The TD6-2 level of the Gran Dolina cave site (Sierra de Atapuerca, Burgos, Spain) has yielded an assemblage of about 170 human fossil remains dated to > 800 ka (probably MIS 21) and assigned to the species Homo antecessor. In this study, we describe for the first time a large portion of a parietal bone (ATD6-100/168). The morphology of the fractures on the bones is compatible with a peri-mortem trauma. The superior parietal areas are flat. There is a large parietal foramen and one smaller accessory parietal foramen. Middle meningeal vessels are not particularly developed, but they are distributed in both anterior and posterior districts, with the parietal vasculature originating from the posterior branch. The meningeal vessels show multiple minor connections with the pericranial and diploic vascular systems. The diploe is not particularly developed, and large diploic channels are not detected. The bone is thin when compared with adult fossil humans, and equivalent to juvenile values. All these characters suggest that the parietal ATD6-100/168 probably belonged to a juvenile individual, with plesiomorphic endocranial traits similar to those described for H. ergaster/erectus. The derived temporal, maxillary and dental traits in Homo antecessor and the primitive parietal morphology further point to distinct (mosaic) patterns of morphological evolution of face and braincase.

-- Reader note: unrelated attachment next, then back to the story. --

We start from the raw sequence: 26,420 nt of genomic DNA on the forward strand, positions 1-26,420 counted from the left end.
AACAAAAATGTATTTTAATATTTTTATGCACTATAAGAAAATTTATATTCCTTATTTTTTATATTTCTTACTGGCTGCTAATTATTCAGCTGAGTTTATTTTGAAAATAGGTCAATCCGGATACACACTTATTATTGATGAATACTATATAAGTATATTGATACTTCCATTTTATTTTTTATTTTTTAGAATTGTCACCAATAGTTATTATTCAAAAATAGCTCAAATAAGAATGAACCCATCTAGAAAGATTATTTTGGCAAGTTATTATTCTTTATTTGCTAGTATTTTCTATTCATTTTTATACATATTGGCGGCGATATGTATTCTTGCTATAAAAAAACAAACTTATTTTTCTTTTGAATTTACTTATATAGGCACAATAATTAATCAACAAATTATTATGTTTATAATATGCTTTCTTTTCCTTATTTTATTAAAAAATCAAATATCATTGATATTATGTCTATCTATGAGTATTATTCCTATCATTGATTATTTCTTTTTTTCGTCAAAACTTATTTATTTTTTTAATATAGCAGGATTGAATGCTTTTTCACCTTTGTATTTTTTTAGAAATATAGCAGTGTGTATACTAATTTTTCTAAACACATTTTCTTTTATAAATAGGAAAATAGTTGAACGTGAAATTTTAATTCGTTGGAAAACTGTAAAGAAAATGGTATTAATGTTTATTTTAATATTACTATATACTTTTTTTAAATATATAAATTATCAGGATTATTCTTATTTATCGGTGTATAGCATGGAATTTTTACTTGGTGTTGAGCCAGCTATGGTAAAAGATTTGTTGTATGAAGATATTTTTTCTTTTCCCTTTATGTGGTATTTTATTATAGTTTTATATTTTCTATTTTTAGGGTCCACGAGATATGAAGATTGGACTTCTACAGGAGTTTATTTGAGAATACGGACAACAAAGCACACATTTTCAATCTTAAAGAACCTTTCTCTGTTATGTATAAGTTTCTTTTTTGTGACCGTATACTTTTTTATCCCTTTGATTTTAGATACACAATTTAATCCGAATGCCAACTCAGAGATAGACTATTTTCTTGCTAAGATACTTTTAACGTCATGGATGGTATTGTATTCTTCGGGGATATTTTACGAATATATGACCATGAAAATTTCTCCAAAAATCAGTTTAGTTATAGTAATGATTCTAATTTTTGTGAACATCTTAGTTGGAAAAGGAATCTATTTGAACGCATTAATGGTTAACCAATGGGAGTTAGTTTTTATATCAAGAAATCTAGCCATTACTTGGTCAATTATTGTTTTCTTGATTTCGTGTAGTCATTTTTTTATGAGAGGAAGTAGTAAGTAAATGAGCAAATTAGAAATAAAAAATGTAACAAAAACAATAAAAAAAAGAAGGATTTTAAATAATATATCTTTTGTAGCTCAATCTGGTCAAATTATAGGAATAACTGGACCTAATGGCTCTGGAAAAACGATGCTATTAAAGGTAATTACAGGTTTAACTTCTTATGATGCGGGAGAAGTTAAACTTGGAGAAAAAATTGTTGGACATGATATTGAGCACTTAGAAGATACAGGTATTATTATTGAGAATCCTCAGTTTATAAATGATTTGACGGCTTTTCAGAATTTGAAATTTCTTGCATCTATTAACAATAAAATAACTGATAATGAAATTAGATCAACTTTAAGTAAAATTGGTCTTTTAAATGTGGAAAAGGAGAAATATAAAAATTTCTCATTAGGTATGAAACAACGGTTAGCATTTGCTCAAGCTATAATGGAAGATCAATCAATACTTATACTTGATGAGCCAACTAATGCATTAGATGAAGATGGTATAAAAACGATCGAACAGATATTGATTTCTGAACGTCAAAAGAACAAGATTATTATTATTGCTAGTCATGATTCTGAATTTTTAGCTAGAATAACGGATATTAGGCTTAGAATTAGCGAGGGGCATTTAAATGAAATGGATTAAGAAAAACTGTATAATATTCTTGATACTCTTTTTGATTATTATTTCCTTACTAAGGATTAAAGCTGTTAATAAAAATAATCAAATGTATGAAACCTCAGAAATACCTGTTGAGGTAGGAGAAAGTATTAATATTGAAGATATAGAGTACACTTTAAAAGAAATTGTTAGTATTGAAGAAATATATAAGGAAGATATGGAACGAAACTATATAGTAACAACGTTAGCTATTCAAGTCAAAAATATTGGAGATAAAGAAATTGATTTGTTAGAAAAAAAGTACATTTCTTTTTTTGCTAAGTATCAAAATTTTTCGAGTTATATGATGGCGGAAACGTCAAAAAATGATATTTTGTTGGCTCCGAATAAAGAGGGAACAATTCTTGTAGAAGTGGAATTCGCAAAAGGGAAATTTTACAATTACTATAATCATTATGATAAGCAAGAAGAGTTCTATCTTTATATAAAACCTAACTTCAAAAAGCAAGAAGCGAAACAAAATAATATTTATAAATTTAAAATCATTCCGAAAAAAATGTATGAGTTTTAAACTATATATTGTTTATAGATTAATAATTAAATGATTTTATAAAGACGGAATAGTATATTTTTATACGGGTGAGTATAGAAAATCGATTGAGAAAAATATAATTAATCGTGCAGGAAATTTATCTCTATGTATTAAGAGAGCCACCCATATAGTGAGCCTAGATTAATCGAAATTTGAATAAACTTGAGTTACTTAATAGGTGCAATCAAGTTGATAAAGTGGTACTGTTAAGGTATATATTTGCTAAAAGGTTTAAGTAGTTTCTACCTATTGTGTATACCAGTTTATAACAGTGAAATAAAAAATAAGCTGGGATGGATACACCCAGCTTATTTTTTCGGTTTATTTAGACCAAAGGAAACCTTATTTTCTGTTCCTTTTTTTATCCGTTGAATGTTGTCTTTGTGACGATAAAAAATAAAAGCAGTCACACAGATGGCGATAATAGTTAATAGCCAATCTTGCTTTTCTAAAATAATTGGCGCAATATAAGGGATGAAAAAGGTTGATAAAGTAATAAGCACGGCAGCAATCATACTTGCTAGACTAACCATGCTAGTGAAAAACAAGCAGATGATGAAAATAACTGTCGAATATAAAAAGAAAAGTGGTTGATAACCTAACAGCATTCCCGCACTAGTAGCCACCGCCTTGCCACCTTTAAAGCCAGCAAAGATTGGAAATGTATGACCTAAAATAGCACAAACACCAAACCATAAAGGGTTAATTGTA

Late Early Pleistocene, Parietal bone, Cranial thickness, Craniovascular morphology